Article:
Jun 172011

Men with curly hair should blame their hair shape on their nutrition

A new study at the University of Saragossa in Spain is set out to study if dietary habits can influence the shape of hair in males. New evidence has been revealed that men, and not women, can have the shape and texture of their hair change due to the follicles sensitivity to dihydrotestosterone, a hormone produces by males and which is in charge of developing the follicles as well as ceasing the production of hair in males according to genetic sensitivity.

Dietary cholesterol is used in the body to produce the sex hormones of which dihydrotestosterone is one of them, and then the dihydrotestosterone interacts with the nutrient supply to the follicle, determining the rate and shape of the hair. Men’s hair expert Rogelio, author of www.MensHairBlog.com and The Men’s Hair Book, explains that hair shape, from straight hair to curly hair, is largely dictated by genetic makeup and has a strong heritage composition, meaning that one will inherit the predominant hair type in the family and regardless of how many males are in the family. Rogelio has described in his book The Men’s Hair Book how hair shape in men is divided in 4 types: straight, wavy, coiled and kinky, and that curly hair is in fact a texture for both men and women.

Picture of a man with curly hair.

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Jun 102011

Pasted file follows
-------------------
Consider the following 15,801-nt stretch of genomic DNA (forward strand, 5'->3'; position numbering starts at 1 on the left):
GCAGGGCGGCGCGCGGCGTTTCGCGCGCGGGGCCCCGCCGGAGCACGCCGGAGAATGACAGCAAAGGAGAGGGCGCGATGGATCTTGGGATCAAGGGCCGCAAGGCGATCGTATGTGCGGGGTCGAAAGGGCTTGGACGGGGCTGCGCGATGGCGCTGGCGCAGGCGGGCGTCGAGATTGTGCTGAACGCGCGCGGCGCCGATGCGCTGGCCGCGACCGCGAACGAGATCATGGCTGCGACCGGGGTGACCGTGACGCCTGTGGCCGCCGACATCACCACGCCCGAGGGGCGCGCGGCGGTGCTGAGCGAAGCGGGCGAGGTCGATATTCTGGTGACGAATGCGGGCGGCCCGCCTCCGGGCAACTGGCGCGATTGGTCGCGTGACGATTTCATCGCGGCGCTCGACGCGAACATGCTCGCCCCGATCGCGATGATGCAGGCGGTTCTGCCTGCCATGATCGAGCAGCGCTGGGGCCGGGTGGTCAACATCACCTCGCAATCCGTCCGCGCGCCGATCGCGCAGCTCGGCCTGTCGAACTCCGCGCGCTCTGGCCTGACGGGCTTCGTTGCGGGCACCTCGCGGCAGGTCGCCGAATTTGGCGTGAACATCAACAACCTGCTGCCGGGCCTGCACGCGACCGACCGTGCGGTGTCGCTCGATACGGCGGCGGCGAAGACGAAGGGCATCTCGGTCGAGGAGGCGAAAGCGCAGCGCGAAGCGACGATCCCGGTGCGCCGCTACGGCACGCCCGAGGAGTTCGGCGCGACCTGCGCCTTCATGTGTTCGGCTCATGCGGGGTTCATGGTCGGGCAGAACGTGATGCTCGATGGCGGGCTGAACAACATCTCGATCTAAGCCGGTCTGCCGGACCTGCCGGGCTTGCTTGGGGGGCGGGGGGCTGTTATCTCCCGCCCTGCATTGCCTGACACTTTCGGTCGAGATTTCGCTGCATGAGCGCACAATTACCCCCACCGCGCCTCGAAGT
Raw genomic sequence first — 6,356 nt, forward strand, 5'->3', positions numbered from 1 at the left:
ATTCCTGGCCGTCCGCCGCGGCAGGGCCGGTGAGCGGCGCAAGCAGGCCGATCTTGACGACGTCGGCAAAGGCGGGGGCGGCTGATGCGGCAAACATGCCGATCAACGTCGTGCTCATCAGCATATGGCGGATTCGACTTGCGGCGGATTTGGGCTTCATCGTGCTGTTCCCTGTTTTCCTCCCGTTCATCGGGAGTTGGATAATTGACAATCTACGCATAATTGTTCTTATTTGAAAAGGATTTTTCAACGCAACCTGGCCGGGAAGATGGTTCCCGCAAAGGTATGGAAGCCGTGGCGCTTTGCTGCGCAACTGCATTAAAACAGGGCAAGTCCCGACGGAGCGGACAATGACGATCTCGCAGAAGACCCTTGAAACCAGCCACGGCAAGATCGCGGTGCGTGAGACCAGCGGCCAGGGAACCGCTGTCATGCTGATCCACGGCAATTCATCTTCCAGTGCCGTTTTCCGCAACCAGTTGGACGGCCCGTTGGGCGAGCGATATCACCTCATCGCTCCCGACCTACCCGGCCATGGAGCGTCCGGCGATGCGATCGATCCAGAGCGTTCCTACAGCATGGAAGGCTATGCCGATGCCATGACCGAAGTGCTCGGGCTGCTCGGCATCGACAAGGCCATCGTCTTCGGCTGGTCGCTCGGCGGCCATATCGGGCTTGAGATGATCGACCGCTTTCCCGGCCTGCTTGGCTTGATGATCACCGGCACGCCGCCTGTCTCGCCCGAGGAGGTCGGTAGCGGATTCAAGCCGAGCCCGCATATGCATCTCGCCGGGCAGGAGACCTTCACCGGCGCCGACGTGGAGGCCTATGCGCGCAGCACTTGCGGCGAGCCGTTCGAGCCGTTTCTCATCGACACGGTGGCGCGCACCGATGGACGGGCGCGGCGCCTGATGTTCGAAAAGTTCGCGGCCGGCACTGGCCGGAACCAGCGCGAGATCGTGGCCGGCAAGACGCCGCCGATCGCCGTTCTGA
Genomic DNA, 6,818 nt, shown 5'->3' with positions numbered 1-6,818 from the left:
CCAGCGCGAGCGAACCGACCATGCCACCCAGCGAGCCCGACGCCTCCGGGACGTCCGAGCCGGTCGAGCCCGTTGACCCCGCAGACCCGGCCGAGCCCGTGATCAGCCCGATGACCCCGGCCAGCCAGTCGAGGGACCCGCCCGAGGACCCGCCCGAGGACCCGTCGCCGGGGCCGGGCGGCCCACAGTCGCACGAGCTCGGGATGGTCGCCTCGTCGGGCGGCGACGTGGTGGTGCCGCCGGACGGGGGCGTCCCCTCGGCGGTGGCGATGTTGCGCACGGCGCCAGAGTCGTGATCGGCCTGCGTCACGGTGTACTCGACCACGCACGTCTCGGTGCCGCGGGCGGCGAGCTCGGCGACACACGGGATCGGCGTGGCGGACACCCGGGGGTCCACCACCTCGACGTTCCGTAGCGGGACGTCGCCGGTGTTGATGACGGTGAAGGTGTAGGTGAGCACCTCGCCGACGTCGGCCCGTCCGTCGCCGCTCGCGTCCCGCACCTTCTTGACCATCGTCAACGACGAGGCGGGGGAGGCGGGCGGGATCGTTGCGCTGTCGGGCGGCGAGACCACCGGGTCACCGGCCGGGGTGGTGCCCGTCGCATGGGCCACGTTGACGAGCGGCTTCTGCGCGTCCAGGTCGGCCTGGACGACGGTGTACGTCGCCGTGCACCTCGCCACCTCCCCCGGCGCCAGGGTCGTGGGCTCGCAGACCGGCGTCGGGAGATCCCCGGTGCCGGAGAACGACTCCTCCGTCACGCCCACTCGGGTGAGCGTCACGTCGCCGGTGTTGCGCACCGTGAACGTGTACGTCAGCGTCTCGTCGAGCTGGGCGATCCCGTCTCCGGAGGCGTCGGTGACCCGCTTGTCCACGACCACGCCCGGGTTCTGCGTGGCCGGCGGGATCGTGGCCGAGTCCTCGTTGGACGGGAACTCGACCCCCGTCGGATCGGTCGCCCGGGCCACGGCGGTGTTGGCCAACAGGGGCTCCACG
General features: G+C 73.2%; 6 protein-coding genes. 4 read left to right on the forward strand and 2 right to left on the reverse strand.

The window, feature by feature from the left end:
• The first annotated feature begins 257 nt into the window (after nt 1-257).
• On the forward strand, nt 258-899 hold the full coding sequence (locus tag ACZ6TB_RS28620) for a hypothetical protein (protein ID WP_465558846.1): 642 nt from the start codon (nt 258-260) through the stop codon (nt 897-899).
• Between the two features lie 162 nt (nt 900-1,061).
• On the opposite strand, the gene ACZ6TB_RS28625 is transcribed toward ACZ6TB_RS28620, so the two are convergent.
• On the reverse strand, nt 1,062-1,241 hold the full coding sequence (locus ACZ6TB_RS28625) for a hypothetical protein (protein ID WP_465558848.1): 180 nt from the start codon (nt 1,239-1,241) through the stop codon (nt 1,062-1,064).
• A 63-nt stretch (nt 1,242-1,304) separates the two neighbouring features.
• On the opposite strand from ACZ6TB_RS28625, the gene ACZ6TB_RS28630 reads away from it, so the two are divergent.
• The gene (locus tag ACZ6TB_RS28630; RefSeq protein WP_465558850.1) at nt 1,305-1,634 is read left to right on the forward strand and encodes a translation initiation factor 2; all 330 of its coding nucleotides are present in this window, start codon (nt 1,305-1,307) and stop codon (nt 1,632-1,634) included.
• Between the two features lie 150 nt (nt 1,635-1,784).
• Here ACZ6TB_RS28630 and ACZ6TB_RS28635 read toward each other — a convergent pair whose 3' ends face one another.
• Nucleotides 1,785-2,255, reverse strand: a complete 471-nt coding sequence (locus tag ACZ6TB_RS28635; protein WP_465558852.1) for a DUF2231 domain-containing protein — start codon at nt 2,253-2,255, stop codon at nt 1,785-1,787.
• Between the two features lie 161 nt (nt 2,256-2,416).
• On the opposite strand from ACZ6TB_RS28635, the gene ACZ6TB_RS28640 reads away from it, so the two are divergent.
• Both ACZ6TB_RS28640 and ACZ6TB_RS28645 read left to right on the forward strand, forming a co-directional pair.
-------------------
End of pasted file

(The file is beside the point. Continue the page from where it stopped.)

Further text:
Taiwan recorded 73,293 new cancer cases in 2006, with the largest number being colorectal cases, according to the latest cancer incidence report released yesterday by the Department of Health.

The figures mean that on average, a new cancer patient was being diagnosed in the country every 7 minutes, 10 seconds in 2006, up slightly from the average of 7 minutes, 38 seconds in 2005, when 68,907 new cases were recorded, according to Chao Kun-yu, deputy chief of the DOH’s Bureau of Health Promotion.

The report showed that for the first time, colorectal cancer replaced liver cancer as the most common type among new cases recorded in a single year.

Compared with 2005, the number of new colorectal cancer cases rose by 644 to 10,248 in 2006, and liver cancer or intrahepatic bile duct cancer was found among 10,092 people – a jump of 176 cases.

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Jun 022011

Men usually have the reputation of avoiding seeing a physician, even when they are sick, but the issue may be different when it comes to wanting cosmetic surgery or enhancement procedures such as Botox. Men are now seeking out doctors for non-medical reasons, and in record numbers.

Plastic surgeons are now reporting an increase in the number of male clients that are seeking a slimmer waist or stronger jaw line. The numbers have gone up by 16 percent from the year 2002 to 2007, according to the American Society of Plastic Surgery. You won’t find many men discussing this issue, but cosmetic surgeons are now reporting that their services are becoming more popular by the opposite sex in what has typically been a female-dominated market.

A weblog for Intactinfo stated, “Not just for women anymore, Beverly Hills Plastic Surgery is popular with self-conscious men as well! Many cosmetic surgeons are now performing surgery on both women and men. Of the most popular, Beverly Hills VASER liposuction is commonly performed on couples who come in together, seemingly for moral support. Men alone, usually get liposuction on their waist, abdomen, neck and chest, which is especially successful in getting rid of he ever-popular ‘man boobs.’” The website indicates that other common procedures among men are otoplasty (ear surgery), used to correct oversized or protruding ears; rhinoplasty, blepharoplasty (eyelid tuck and lift) and the Beverly Hills facelift or short scar facelift. The short scar facelift provides a younger, fresher face without the more severe and lengthy scarring and recovery time of the typical facelift. Continue reading »